Murder most foul: A game of ... processor architectures
AC says: Alpha had an idiot running the company in charge of chip (and most system) development, an idiot who mistakenly chose to trust Intel ("IA64 will be technically far superior to Alpha") and Microsoft ("yes we'll do NT/Alpha properly") rather than trust his own company's people.
Let's be precise here. This is a rich and deep history, filled with tragedy:
0) 1989: HP investigates VLIW instruction sets, called EPIC
1) February 25, 1992: Alpha architecture mentioned for the first time ; Alpha is on the front page of CACM february 1993 (test system pulled 1kW as I remember);
2) Serial Big Mistakes by DEC under Kenneth Olsen in marketing Alpha (and anything else) ;
3) DEC is increasingly going pear-shaped, sheds divisions ;
4) HP partners with Intel to build the IA-64 as it judges that proprietary microprocessors are not the future; goal is to deliver "Merced" by 1998 ;
5) May 18, 1998: After a hard patent battle with Intel, DEC agrees to support IA-64 architecture and Intel agrees to manufacture DEC's Alpha processors. Sour Alpha engineers leave for AMD and Sun. Intel has acquired StrongARM from DEC but those engineeres also leave ;
6) The rump of DEC gets acquired by Compaq, which has only modicum of interest in Alpha. They are into growing their PC market.
7) Compaq's PC shit deflates bigtime, leaving unsold inventory rotting at the docks, Eckhard Pfeiffer ousted. CEO Michael Capellas is uninterested in Alpha, stops development of NT on Alpha on August 23, 1999. Samsung and IBM sign Alpha manufacturing deals with Compaq.
8) March 2000: Easy-money fuelled dotcom bubble bursts, Greenspan unrepentant, gives a f*ck.
9) June 25, 2001: Compaq announces complete shift of their server solutions from Alpha to IA-64 architecture by 2004. The Alpha Microprocessor Division is disbanded and moved to Intel. Samsung and IBM stop producing Alphas. Andrew Orlowski had one or two good ones on Don Capellas' Alphacide back in the day.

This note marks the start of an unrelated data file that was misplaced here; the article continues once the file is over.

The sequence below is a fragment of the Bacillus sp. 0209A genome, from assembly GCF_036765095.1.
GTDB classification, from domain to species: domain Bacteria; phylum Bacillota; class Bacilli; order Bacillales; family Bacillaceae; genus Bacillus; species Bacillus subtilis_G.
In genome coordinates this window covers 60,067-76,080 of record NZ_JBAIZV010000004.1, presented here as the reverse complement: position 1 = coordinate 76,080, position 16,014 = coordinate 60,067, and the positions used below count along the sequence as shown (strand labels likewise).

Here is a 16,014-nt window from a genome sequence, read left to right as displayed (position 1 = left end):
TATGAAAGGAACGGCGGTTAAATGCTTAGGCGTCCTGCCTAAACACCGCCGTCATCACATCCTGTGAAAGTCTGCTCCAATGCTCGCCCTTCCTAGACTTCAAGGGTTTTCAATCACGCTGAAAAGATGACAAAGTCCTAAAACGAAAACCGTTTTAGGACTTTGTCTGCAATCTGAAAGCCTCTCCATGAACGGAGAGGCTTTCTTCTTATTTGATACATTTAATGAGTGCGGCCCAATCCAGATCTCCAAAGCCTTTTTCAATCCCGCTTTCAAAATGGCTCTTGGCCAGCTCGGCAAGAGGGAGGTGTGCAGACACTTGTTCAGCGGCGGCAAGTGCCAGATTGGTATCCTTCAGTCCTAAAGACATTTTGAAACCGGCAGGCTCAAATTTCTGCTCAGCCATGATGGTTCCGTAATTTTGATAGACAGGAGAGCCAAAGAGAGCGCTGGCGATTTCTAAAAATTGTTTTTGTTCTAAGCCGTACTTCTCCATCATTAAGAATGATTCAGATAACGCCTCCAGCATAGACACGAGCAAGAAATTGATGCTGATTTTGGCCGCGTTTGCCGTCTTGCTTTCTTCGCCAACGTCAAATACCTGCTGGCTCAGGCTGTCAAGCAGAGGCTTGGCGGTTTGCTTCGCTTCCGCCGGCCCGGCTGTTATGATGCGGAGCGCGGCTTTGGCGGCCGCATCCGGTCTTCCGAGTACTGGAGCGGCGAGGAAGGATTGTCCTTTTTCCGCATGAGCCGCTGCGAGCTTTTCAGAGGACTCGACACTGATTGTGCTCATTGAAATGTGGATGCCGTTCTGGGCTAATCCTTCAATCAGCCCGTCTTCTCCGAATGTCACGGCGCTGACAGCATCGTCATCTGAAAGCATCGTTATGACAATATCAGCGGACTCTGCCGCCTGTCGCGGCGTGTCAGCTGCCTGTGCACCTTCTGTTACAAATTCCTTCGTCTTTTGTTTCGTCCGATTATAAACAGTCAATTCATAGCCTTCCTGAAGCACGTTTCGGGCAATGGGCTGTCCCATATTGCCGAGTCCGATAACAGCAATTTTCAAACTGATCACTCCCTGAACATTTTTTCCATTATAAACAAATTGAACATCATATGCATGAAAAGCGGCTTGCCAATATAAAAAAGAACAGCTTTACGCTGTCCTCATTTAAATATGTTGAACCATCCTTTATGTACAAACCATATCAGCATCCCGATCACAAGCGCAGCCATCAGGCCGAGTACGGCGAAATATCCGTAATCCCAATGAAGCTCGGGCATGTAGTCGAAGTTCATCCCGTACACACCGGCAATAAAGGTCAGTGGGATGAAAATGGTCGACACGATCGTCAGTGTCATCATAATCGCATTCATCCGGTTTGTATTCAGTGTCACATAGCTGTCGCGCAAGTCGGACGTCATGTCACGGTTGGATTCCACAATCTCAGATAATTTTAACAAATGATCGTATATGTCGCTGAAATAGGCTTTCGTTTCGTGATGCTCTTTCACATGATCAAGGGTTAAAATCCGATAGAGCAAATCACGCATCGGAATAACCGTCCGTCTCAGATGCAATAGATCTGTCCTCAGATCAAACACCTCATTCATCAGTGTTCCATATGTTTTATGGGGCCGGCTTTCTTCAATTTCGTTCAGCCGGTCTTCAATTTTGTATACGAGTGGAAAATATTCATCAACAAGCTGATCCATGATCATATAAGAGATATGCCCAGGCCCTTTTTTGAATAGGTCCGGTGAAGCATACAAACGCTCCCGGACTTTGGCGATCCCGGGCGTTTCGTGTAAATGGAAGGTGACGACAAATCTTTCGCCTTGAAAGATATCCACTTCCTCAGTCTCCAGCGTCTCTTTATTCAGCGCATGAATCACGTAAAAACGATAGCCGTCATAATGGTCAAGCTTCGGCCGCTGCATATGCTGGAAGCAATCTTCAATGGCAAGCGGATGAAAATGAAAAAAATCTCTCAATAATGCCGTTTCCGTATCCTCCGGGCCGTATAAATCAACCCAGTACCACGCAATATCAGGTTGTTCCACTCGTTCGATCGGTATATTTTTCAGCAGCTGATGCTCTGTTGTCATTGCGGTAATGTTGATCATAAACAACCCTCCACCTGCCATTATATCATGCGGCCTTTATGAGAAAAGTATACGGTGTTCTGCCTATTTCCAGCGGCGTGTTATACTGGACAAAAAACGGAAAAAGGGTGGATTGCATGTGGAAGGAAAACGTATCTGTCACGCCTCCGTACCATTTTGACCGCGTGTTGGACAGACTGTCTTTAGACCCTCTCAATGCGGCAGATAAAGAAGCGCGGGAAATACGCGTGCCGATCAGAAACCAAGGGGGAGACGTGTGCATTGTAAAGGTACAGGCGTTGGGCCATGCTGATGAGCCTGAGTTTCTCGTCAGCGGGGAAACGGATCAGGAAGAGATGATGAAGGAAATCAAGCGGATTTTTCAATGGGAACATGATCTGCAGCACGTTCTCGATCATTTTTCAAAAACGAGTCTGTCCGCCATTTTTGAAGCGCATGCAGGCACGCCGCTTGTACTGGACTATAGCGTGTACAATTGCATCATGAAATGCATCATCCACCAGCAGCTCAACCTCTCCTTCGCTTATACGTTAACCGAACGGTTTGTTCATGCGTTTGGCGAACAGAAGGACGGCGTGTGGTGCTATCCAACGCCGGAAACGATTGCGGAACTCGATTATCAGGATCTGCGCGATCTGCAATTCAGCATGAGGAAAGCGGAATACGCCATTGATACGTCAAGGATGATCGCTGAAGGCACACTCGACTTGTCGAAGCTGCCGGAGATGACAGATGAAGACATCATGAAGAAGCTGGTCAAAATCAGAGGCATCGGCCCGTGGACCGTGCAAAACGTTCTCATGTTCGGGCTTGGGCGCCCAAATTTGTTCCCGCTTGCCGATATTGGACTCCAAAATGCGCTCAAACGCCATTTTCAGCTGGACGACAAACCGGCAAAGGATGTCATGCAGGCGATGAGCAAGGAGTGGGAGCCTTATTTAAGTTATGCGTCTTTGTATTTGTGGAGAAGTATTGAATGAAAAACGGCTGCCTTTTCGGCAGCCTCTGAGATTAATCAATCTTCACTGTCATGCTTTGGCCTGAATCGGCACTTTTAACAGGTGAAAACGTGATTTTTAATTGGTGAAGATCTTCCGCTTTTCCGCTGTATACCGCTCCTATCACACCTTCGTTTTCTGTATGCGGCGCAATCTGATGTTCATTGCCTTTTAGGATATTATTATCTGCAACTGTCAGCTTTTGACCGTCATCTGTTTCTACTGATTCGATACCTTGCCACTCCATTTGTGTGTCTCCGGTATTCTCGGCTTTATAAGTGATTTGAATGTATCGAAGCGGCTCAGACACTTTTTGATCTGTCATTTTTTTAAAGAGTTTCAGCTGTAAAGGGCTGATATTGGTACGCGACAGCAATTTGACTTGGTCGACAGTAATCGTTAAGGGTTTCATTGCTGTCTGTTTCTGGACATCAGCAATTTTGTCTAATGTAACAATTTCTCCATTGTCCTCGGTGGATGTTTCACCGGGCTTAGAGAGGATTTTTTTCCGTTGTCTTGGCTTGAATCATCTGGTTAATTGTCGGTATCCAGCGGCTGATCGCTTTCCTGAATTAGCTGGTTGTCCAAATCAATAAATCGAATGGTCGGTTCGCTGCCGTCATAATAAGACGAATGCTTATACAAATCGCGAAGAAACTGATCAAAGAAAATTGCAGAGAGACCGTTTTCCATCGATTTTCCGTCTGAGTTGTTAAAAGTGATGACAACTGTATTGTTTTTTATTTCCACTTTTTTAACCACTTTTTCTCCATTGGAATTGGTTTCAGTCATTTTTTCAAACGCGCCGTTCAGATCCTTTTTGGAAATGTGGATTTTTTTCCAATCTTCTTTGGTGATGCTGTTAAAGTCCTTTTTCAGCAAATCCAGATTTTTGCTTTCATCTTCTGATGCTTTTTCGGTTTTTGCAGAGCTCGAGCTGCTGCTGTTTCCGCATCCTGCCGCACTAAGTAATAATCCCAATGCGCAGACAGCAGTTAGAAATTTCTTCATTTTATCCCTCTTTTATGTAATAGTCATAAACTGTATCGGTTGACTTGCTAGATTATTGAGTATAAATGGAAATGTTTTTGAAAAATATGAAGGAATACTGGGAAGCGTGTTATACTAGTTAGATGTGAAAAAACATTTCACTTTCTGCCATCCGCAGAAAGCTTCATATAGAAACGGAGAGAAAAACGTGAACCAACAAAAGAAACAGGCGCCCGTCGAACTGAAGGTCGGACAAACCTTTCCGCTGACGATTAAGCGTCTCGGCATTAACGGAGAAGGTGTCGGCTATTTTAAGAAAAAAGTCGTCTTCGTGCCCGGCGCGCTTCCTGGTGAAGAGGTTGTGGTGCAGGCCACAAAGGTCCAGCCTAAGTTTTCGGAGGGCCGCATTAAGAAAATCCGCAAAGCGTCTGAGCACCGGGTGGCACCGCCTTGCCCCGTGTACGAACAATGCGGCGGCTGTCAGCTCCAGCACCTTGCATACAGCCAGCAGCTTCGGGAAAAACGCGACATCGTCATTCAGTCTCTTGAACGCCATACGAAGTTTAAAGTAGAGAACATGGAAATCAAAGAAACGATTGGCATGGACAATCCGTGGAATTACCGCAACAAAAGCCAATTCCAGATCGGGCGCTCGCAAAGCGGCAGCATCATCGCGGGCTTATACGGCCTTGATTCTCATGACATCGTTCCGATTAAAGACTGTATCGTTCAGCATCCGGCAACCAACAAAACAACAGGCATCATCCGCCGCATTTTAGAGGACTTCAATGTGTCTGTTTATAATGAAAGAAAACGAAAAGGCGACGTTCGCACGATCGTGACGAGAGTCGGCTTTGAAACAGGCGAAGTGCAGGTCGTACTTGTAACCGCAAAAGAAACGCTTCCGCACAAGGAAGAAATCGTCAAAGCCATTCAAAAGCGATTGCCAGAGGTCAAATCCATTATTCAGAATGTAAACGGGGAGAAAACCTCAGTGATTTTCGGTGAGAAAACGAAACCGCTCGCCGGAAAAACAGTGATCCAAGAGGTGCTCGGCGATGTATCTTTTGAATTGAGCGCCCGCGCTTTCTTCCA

10) June 2001: "Itanium" (i.e. Merced) released by Intel ; where are the compilers ?
11) September 3, 2001: Hewlett-Packard announces its intention to acquire Compaq (because HP's Carly Fiorina couldn't acquire PricewaterhouseCoopers for $18 billion USD, so this must be a displacement activity). A long battle to convince the HP shareholders that this is actually a good idea begins.
12) September 11, 2001: Bush is minding his own business cutting shrubberies in Crawford, Texas, when suddenly a great call for Glorious Presidency is heard across the soon-to-called-thus "Homeland". God bless!
13) October 21, 2001, API (the workstation manufacturer) throws in the towel on Alpha systems and transfers all rights to support Alpha systems (including warranty service) to Microway,
14) May 2002: Merger of HP and Compaq is given the go-ahead. Don Capellas becomes president of the post-merger HP, but soon moves on to the burning crater of MCI Worldcom (USD 11 billion of fraud, a record back then) on November 12. 2002, to lead its acquisition by Verizon.
15) In August 2004, the last Alpha processor was announced.